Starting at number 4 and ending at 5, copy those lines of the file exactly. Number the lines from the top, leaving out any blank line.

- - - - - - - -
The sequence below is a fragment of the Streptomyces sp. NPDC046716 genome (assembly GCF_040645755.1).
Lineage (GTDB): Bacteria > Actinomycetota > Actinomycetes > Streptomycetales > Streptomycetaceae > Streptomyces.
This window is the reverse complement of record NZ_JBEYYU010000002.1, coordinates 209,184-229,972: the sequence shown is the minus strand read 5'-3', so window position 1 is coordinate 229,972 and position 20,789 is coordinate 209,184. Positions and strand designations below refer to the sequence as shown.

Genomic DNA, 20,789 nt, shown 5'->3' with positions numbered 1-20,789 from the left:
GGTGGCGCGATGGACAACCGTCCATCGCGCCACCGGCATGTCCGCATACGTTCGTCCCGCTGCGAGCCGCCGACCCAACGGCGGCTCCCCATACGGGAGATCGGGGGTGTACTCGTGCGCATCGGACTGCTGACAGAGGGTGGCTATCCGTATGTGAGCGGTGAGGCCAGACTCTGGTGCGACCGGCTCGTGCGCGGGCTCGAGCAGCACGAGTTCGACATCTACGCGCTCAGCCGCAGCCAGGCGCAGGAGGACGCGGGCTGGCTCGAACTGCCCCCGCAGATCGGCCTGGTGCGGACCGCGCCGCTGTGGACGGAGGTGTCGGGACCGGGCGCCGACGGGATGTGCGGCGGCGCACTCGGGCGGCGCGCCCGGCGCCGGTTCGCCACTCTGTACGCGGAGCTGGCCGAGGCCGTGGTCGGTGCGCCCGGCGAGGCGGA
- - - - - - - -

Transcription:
Genomic DNA, 20,789 nt, shown 5'->3' with positions numbered 1-20,789 from the left:
GGTGGCGCGATGGACAACCGTCCATCGCGCCACCGGCATGTCCGCATACGTTCGTCCCGCTGCGAGCCGCCGACCCAACGGCGGCTCCCCATACGGGAGATCGGGGGTGTACTCGTGCGCATCGGACTGCTGACAGAGGGTGGCTATCCGTATGTGAGCGGTGAGGCCAGACTCTGGTGCGACCGGCTCGTGCGCGGGCTCGAGCAGCACGAGTTCGACATCTACGCGCTCAGCCGCAGCCAGGCGCAGGAGGACGCGGGCTGGCTCGAACTGCCCCCGCAGATCGGCCTGGTGCGGACCGCGCCGCTGTGGACGGAGGTGTCGGGACCGGGCGCCGACGGGATGTGCGGCGGCGCACTCGGGCGGCGCGCCCGGCGCCGGTTCGCCACTCTGTACGCGGAGCTGGCCGAGGCCGTGGTCGGTGCGCCCGGCGAGGCGGA